Fog Lights


After ordering a new switch from BJ’s Offroad (a useful and well-stocked supplier of FSJ parts and accessories in Washington), Carl and I went back to work on the fog lights in the carport this evening. Carl had come up with the electrical wiring diagram for the headlights to compare. Using his meter, we confirmed we had power to the switch at the harness (but the old switch didn’t work, hence the new one), and we knew the lights themselves had good wiring.

Still, even with the new switch in place, we had no fog lights. That left the relay that sat between them to test. Carl popped it off, reading he schematic printed on the side as if he were an archaeologist interpreting an ancient rune. After figuring out which of the five prong was which (and consulting the wiring diagram printout), he went back to work with the ohm meter, confirming the relay worked–in theory.

We Came for Salvation

Who would have thought watching a concert on top of a minivan in a speedway infield would be so cathartic?


I didn’t see a professional concert—as in a big, touring band—until I was in high school. We saw Billy Joel in Greenville, South Carolina. Kelly and I, who were high school sweethearts at that point, made the hour-and-a-half trip to city neither of us had ever been to. We had lucked into seats in the fourteenth row (still the best seats at a show I’ve ever gotten), so close Billy Joel could spit on us if he wanted to. It was amazing.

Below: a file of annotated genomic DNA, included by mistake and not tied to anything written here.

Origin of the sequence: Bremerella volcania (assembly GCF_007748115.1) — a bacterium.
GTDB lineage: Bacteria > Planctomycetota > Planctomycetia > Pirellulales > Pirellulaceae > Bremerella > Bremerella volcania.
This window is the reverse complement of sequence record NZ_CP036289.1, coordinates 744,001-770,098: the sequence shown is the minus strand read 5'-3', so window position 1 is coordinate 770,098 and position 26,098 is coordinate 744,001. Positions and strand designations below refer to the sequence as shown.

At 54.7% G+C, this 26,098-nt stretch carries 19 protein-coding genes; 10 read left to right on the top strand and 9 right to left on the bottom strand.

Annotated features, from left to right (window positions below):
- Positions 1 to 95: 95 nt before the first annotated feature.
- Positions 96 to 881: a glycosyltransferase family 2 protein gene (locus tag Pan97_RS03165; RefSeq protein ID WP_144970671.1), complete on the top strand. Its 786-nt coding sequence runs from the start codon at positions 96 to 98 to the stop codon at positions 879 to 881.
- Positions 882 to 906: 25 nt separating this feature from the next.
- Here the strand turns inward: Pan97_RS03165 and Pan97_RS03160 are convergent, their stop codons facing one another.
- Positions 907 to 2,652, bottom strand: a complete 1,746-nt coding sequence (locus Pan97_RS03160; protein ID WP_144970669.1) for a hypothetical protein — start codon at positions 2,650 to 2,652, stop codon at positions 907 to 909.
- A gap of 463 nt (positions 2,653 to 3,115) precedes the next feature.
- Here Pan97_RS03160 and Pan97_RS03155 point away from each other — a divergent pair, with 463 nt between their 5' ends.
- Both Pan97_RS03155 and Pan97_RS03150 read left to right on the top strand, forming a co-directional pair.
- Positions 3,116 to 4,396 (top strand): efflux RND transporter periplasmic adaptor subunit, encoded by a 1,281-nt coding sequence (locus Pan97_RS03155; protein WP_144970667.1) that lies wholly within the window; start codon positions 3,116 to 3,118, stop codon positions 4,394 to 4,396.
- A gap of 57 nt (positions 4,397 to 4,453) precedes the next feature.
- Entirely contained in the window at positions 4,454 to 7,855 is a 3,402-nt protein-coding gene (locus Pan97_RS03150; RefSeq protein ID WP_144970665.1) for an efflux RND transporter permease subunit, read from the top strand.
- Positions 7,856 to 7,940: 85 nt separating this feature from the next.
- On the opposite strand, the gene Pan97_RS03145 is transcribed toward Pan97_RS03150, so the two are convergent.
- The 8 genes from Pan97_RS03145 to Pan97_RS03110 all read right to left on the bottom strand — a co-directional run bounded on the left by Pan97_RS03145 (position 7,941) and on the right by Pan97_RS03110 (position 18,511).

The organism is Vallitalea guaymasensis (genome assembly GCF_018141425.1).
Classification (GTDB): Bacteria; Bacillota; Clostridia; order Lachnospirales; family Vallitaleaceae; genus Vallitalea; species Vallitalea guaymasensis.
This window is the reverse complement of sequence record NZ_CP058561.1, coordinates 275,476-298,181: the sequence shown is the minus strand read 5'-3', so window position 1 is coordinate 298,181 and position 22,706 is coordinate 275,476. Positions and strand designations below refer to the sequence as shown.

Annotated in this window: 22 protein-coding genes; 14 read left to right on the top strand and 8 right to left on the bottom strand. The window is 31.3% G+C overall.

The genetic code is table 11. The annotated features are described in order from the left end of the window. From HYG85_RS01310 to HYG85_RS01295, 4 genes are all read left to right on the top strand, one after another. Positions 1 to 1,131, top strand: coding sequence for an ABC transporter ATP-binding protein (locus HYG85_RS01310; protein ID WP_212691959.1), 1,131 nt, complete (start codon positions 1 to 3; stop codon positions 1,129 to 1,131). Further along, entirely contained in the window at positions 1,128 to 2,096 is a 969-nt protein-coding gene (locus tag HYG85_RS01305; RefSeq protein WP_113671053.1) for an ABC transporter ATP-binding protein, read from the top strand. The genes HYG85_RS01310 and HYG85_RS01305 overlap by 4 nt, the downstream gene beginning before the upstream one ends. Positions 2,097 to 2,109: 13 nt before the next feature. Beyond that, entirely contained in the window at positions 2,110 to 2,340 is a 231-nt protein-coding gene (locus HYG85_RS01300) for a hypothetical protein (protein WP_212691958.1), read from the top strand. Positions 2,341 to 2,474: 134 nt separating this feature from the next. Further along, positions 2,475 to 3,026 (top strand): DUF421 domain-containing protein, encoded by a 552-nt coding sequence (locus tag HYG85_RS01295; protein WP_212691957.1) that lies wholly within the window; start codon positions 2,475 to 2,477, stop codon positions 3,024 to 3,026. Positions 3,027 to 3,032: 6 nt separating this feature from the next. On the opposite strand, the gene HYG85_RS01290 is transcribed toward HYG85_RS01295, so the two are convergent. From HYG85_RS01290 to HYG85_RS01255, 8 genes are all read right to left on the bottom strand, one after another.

My kids, on the other hand, got to experience their first big concert in the midst of a pandemic that has cancelled almost every major touring schedule nationwide.

Nothing about a concert, either indoors or out, seems like a wise thing to do as we grapple with a virus that’s best spread through close contact. But when the Avett Brothers, as local of a big-time band as we probably have, decided they needed to play in front of actual, live people, they figured out a creative way to do it.

The kiddos check out the pre-show film from the back hatch.

Fever Dreams

Cicada by Chloe Ashton

Another day in the pandemic, this time with cicadas.


The cicadas sing in waves, one chorus rising from across the yard diminishing for another to rise with insect harmony. At times it can feel deafening, this persistent tree-hum; other times it is like white noise, useful for sitting out on the deck, the mobile phone put away, low music on the speakers, dim patio lights aglow.

My brain needs rest.

There is nothing new in this observation, but it’s worth mentioning nevertheless. Right now every sense we have is awash in a hyper-stimulated flood, the kind that wears you down and erodes what little measures of grace you might have in reserve.

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